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October 2, 2022 | Rome, Italy

When the U.S. played God

By | 2022-09-09T00:28:14+02:00 August 16th, 2022|Area 51|
John Foster Dulles and Allen Dulles, two brothers who changed the world — but not in a pretty way.
B

eware the old days. Old they are – always. But good is another story. Take the year of my birth, 1953. I was then just a tiny made-in-Paris American.

At the time, my noble nation was just getting a feel for political internationalism, and the newfangled CIA was its favorite toy. John Foster Dulles was Secretary of State, and Allen Dulles, his brother, was the Director of the CIA. John was steeped in righteousness, and Allen was an ardent pragmatist obsessed with getting at the communist empire from the inside by eliminating all those marginally relevant foreign leaders who were looking to Moscow—which, in the minds of elite Washingtonians, meant not pledging allegiance to America and its war hero president, Dwight Eisenhower.

The period was rich with covert operations rarely shared with the press and never at all with the public.

When the Iranian Prime Minister nationalized the Anglo-Persian Oil Company, raising Churchillian ire, the CIA went diligently to work to depose him. The operation was almost entirely funded by Washington and soon he was replaced by the Shah, a dubiously royal luxury-loving figure who immediately pledged allegiance to the West. The Dulles men were thrilled, as was Churchill. Their good deed lasted three decades before creating a tsunami-like reaction that made even the original meddlers take pause.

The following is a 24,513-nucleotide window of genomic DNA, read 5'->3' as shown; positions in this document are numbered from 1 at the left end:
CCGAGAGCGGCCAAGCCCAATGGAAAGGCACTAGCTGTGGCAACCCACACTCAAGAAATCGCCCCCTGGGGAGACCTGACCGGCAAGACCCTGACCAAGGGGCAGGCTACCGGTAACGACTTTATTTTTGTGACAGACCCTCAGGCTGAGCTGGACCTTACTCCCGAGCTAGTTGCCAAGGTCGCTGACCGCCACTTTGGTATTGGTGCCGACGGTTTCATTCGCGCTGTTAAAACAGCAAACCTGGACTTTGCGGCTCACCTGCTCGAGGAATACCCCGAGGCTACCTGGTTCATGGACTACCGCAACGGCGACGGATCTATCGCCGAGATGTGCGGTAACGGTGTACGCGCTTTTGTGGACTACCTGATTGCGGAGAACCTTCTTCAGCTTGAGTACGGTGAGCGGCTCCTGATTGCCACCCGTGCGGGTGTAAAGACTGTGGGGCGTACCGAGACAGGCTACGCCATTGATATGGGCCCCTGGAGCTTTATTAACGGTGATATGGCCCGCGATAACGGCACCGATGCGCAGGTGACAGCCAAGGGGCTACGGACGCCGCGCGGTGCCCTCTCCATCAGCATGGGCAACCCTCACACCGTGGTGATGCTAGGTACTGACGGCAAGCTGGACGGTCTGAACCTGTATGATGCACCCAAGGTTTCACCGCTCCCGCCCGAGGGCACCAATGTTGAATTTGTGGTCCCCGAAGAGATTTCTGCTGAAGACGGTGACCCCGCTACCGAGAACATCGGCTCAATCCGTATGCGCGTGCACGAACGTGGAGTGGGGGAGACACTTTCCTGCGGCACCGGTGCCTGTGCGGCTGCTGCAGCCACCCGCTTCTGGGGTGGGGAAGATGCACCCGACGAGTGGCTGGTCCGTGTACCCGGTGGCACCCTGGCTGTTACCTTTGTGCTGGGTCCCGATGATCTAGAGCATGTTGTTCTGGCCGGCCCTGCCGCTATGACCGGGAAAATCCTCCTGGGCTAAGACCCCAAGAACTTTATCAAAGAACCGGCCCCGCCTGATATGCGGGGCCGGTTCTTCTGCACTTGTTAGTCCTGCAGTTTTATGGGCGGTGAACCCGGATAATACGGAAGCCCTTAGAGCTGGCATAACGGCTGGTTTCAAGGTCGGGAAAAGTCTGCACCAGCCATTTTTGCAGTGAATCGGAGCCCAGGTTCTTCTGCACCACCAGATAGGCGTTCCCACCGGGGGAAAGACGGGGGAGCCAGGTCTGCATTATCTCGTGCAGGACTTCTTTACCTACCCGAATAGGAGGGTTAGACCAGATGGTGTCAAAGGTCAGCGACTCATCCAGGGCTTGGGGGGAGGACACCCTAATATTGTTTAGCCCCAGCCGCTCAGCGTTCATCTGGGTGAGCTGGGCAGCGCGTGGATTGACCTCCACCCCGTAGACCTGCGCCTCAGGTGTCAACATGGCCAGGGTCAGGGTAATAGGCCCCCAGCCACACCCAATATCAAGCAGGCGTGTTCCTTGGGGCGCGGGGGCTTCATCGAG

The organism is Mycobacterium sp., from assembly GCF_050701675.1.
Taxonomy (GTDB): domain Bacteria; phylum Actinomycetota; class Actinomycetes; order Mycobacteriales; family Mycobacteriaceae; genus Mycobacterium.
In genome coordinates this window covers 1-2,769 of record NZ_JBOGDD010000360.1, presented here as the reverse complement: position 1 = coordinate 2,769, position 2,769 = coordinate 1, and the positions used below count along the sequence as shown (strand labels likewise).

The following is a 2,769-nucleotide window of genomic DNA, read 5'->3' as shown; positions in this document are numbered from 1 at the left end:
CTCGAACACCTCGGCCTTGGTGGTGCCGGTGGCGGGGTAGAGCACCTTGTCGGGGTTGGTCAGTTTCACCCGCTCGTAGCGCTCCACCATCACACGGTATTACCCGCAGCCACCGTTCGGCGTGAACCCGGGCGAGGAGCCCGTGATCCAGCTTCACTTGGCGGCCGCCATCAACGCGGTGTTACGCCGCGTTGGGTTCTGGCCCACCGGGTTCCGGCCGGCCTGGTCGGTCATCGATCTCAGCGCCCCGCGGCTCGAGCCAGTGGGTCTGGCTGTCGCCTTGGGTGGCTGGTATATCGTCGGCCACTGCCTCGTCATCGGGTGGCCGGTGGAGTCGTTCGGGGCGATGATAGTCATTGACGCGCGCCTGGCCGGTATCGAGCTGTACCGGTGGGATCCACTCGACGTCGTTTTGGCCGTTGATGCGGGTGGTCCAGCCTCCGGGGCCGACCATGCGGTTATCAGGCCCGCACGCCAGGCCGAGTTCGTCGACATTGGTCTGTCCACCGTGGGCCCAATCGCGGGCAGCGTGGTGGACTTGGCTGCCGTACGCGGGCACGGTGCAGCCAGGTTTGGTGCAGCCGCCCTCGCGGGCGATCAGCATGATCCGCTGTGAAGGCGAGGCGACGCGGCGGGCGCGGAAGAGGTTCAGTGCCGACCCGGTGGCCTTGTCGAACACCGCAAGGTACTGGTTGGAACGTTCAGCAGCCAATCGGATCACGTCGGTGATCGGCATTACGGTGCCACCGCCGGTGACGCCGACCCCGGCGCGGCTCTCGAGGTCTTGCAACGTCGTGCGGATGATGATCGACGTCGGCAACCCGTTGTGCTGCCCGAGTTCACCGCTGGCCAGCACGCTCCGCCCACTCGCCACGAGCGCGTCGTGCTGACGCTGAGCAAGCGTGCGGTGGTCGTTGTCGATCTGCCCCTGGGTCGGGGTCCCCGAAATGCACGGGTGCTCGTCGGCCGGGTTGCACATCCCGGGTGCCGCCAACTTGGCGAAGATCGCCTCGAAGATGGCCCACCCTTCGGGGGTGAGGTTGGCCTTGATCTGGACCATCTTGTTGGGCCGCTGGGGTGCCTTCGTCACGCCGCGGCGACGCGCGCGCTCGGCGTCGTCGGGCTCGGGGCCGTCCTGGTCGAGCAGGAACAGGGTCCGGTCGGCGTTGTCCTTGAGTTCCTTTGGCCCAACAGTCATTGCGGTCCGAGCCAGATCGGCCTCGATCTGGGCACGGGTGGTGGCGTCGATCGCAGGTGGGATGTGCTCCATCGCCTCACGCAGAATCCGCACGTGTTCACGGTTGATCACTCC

The CIA saw red and soon the progressive government was replaced by more reasonable people, namely those more friendly to American interests.

Then there was Guatemala, dirt poor and the colonial fiefdom of the United Fruit Company, an American multinational that traded in all kinds of Central American fruit—mostly bananas. When the Guatemalan government began nationalizing lands the multinational considered its own, and even worse, when it hiked basic wages, the CIA saw red and soon the progressive government was replaced by more reasonable people, namely those more friendly to American interests. Again, hardly anyone outside Guatemala knew what had happened. Most American newspapers tucked these sorts of actions into the anti-communist fold.